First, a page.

Her comments took place on the third day of a preliminary hearing regarding the 15 felony charges brought against journalist David Daleiden and his associate Sandra Merritt. The charges allege that Daleiden and Merritt “intentionally and without the consent of all parties” recorded “‘confidential’ communications.” According to the article, “They could be sentenced to 10 years in prison if convicted.”
While the videos at the center of this controversy are the property of the Center for Medical Progress and are fully documented, we must understand that the fundamental problem in this case runs much deeper than the vilification of the journalists who ultimately exposed these for-profit practices. It goes to the very core of why we fight these death peddlers.
The story of organizations like Planned Parenthood and biomedical research firms like StemExpress that make their money using the body parts of human beings who were never allowed to be born is chilling.
But in truth, the horror of these practices has yet to dawn on the vast majority of citizens. And that, my friends, reminds me of another period in human history when the populace did not seem to notice or acknowledge one of the most horrific criminal rampages in the history of the world. It was known as the Holocaust. But today’s sacrifice of human flesh on the altars of science (also defined as a holocaust) is no less grisly.
Several years ago, Professor Dianne Irving wrote in a paper entitled “Me and Mengele” about the reasons for doing her senior thesis on the question of how the Nazi medical experiments measured up to the Nuremberg Code. She pointed out that the crimes against human subjects were horrific, yet she wondered: “How could such brilliant scientists and physicians have conceived and carried out such abominable crimes against humanity in the name of ‘science’ and ‘the greater good’? ‘Well, they were going to die anyway; might as well get some good out of them!’”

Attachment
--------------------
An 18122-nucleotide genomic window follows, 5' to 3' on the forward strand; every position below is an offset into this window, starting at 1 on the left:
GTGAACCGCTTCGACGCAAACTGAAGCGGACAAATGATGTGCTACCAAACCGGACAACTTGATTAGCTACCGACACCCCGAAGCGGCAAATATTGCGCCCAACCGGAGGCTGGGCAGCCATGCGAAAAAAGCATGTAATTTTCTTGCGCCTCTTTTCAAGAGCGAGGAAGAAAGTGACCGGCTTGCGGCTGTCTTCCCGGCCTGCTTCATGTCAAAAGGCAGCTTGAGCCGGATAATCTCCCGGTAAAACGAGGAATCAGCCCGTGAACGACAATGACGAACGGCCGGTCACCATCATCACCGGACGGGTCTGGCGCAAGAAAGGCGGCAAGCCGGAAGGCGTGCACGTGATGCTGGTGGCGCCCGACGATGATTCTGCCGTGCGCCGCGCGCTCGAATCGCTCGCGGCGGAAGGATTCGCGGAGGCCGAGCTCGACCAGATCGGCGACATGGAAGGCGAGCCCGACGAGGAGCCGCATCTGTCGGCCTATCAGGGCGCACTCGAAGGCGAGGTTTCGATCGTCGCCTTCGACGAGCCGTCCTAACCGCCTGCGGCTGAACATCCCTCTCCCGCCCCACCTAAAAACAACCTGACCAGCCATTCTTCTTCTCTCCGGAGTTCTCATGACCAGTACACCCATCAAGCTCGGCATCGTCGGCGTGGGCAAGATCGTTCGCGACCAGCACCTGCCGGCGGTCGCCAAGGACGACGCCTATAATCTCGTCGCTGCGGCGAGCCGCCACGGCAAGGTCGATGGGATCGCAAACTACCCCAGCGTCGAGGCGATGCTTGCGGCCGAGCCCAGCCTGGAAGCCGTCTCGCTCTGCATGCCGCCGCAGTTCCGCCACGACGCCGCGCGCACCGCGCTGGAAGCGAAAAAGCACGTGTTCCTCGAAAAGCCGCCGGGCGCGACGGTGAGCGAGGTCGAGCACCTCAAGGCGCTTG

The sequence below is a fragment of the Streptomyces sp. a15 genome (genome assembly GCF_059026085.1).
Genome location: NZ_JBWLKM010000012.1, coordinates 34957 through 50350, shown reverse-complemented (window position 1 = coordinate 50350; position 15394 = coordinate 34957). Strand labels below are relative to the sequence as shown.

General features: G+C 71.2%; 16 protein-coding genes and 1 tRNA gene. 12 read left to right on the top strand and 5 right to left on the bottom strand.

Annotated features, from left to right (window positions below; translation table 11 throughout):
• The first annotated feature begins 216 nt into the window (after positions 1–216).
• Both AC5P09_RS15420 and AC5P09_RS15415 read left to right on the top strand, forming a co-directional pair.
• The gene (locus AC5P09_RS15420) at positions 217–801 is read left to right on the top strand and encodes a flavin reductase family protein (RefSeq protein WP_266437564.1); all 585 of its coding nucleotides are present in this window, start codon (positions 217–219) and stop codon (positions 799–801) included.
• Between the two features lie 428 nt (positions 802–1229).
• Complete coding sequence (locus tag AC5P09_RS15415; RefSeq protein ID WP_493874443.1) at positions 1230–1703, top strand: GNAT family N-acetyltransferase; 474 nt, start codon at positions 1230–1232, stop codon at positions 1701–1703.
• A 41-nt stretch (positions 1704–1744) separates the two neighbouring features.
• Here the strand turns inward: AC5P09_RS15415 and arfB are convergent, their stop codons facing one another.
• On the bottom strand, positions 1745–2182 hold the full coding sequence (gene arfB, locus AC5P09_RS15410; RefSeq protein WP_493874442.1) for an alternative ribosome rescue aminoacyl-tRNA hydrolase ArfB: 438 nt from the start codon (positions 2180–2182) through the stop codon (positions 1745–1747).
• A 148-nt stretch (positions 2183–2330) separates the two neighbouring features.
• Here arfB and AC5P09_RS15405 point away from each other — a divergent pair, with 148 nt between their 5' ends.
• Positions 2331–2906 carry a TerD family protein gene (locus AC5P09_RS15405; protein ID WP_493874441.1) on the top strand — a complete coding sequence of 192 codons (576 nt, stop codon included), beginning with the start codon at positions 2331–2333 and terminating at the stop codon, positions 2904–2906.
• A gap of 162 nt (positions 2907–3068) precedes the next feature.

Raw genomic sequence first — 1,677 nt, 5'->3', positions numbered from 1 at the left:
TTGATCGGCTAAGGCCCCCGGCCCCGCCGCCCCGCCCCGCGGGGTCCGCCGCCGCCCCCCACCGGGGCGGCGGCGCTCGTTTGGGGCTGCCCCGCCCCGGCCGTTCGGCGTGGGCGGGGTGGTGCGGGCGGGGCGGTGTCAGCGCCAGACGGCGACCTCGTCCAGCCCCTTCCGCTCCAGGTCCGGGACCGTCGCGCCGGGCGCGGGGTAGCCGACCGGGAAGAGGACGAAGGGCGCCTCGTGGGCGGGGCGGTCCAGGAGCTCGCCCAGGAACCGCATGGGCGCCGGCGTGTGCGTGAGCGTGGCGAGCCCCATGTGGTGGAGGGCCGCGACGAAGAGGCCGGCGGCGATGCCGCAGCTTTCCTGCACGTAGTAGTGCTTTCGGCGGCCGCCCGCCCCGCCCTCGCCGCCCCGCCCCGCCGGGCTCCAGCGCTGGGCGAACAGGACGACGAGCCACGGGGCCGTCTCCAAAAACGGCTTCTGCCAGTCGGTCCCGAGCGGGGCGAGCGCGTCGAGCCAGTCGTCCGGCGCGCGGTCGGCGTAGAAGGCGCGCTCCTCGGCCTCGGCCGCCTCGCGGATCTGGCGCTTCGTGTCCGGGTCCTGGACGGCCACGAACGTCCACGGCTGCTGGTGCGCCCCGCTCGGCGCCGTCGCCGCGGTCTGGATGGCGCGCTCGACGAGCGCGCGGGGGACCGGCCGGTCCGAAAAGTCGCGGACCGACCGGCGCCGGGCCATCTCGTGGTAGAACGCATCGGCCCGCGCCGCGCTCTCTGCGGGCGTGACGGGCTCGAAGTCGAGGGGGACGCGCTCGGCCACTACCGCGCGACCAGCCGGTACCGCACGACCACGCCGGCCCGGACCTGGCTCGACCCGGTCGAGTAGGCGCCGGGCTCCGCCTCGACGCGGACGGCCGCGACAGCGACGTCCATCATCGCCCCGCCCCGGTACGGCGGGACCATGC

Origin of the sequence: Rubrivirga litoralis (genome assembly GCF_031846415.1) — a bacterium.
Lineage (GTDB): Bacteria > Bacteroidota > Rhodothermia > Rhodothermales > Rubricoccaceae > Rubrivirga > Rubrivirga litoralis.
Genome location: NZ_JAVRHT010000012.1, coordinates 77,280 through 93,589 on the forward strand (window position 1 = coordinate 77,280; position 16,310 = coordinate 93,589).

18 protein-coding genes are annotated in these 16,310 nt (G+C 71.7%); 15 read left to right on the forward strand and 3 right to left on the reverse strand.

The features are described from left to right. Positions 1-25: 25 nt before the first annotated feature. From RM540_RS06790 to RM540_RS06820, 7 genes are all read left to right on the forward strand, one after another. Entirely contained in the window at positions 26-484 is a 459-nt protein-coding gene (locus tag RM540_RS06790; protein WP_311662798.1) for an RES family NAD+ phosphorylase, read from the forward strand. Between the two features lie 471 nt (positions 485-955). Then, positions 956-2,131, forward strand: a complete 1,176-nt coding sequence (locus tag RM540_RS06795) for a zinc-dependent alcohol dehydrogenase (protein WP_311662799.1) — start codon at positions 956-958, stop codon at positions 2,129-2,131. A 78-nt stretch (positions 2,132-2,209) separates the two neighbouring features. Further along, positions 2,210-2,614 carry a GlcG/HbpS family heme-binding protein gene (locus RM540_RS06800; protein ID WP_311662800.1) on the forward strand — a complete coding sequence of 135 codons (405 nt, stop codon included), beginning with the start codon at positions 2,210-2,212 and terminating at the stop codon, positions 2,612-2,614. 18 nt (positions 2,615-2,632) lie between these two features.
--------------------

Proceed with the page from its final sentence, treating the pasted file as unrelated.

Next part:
Irving further told the reader that as an attendee at a conference on bioethics and the Holocaust she heard firsthand accounts from survivors of that horrible time in history. And she wisely wrote in closing, “I realize now that the war has never really ended; nor has the quest for ‘eugenics.’ What could not be accomplished on the battlefield is now being accomplished behind locked doors in laboratories around the world.”
This is part of the reason why so many pro-life Americans feel compelled to compare the horror of today’s abortion mania with the Holocaust. Indeed, Brian Clowes, PhD notes that the similarities between the two are astounding—and he is not just talking about the body count. There are other parallels as well, including:
1. Deceptive language
2. Ideology formed by doctors
3. The speed of the murders
4. Philosophical justification
We invite you to keep those four points in mind and review the video documentaries available at the Center for Medical Progress website. Once you do, it will become obvious why so many people have tried to silence CMP, jail its investigative reporters, and deny the facts that these videos are freely available to anyone with eyes to see and ears to hear.
During the Nazi Holocaust, doctors considered certain individuals “useless” members of society, deeming the employment of their bodies for research a good that was honorable and actually cost saving.
Today, the abortion practitioners who sell baby body parts not only view the preborn child as non-human but also as a valuable cash cow. Their goals are crasser than the Nazi doctors because money drives their dirty work. Witness the abortion purveyor who mused that she would love to use her ill-gotten funds to purchase a Lamborghini.
As we ponder America’s modern-day Holocaust, let us never forget the words of St. John Paul II: “Given such a grave situation, we need now more than ever to have the courage to look the truth in the eye and to call things by their proper name, without yielding to convenient compromises or to the temptation of self-deception.”
We must have courage because babies are dying! We will not rest until the day when each and every one of these preborn children is safe from harm and welcomed with love.